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" Must a government of necessity be too strong for the liberties of its own people, or too weak to maintain its own existence? "
The Martyr's Monument: Being the Patriotism and Political Wisdom of Abraham ... - Page 61
by Abraham Lincoln - 1885 - 297 pages
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Liberalism with Honor

Sharon R. Krause, Professor and Director of Graduate Studies Department of Political Science Sharon R Krause - Philosophy - 2002 - 270 pages
...foes ... It forces us to ask: 'Is there, in all republics, this inherent, and fatal weakness?' 'Must a government, of necessity, be too strong for the...people, or too weak to maintain its own existence?' " Lincoln, "Message to Congress in Special Session," in Speeches and Writings, I859-I865, 250. 51....
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Franklin D. Roosevelt and Abraham Lincoln: Competing Perspectives on Two ...

William D. Pederson, Frank J. Williams, Michael R. Williams - History - 2003 - 287 pages
...States. On July 4, 1861, in his first message to the Congress, he presented this vital question: "Must a government, of necessity, be too strong for the...people, or too weak to maintain its own existence?" Lincoln answered that question as Jackson had answered it-not by words, but by deeds. And America still...
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The Myth of the American Superhero

John Shelton Lawrence, Robert Jewett - Social Science - 2002 - 416 pages
...associated with such passivity and stated it this way in his Special Session Message on July 4, 1861: "Must a government, of necessity, be too strong for the...people, or too weak to maintain its own existence?" In another formulation, Lincoln queried: "Are all the laws but one to go unexecuted, and the Government...
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Secession, State, and Liberty

David Gordon - Business & Economics - 344 pages
...foes. ... It forces us to ask: "Is there, in all republics, this inherent, and fatal weakness? Must a government, of necessity, be too strong for the...of its own people, or too weak to maintain its own existence?"38 Here we have the familiar argument that a modern state cannot allow territorial dismemberment...
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Constitutional Dictatorship: Crisis Government in the Modern Democracies

Clinton Rossiter - Political Science - 1948 - 322 pages
...(Dictatorship Constitutional Dictatorship Is there in all republics this inherent and fatal weakness? Must a government of necessity be too strong for the liberties of its people, or too weak to maintain its own existence?" The man who posed that question was Abraham Lincoln....
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The Presidency and Political Science: Two Hundred Years of Constitutional Debate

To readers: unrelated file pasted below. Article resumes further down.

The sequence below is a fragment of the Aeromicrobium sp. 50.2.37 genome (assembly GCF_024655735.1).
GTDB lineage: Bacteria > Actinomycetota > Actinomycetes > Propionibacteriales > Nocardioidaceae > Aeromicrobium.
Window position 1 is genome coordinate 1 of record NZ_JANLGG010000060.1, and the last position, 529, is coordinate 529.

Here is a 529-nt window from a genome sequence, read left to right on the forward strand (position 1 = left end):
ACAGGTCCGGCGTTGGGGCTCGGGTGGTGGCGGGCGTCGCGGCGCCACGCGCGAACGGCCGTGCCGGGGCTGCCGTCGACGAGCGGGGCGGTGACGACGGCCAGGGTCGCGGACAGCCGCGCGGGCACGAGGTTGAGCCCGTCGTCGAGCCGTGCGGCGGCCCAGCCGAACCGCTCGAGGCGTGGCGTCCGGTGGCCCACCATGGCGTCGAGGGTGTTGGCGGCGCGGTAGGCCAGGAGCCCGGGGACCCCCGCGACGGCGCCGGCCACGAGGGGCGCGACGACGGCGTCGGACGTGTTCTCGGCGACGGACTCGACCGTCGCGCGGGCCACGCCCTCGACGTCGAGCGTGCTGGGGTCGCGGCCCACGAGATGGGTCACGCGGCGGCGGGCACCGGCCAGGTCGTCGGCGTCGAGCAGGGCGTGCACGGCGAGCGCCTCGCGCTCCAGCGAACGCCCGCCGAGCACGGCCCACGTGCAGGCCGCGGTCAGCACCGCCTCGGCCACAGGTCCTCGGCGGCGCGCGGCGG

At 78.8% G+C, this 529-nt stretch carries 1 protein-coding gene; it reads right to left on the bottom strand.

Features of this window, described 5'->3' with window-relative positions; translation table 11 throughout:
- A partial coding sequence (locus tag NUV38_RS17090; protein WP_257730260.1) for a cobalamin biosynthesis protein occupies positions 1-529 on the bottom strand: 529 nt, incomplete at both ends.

Raymond Tatalovich, Thomas S. Engeman, Thomas S.. Engeman, Michele C Moore, F.A.A.F.P. - Political Science - 2003 - 268 pages
...to free government upon the earth . . . So viewing the issue, no choice was left [to the president] but to call out the war power of the Government; and...force, employed for its destruction, by force, for its preservation.27 But Frederick Grimke and George Ticknor Curtis were probably closer to the mainstream...
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Lincoln's Constitution

Daniel A. Farber, Henry J Fletcher Professor of Law and Associate Dean for Research Daniel A Farber - History - 2003 - 240 pages
...practically put an end to free government upon the earth." He phrased the critical question as this: "Must a government, of necessity, be too strong for the...people, or too weak to maintain its own existence?" So, too, the question was whether the rule of law could maintain its grip on even the most violent social...
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Lincoln's Constitution

Daniel A. Farber - History - 2004 - 256 pages
...liberties by suspending habeas corpus and instituting military trials. Lincoln himself had asked, "Must a government, of necessity, be too strong for the...people, or too weak to maintain its own existence?" It was not irrational to fear that those liberties might also be casualties of war.4 The constitutional...
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Abraham Lincoln: Redeemer President

Allen C. Guelzo - Biography & Autobiography - 2002 - 528 pages
...power which Congress could not do in the way of ordinary legislation." The firing on Sumter meant that "no choice was left but to call out the war power of the Government," and Lincoln included under the rubric of "war power" the authorization "to suspend the privilege of the...
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Abraham Lincoln and a Nation Worth Fighting for

History - 2003 - 240 pages
...framing the issue: "Immediate dissolution fof the Union] or blood." "So viewing the issue," he went on, "no choice was left but to call out the war power of the Government." Far more than any predecessor, he found presidential authority in the war power; "It was with the deepest...
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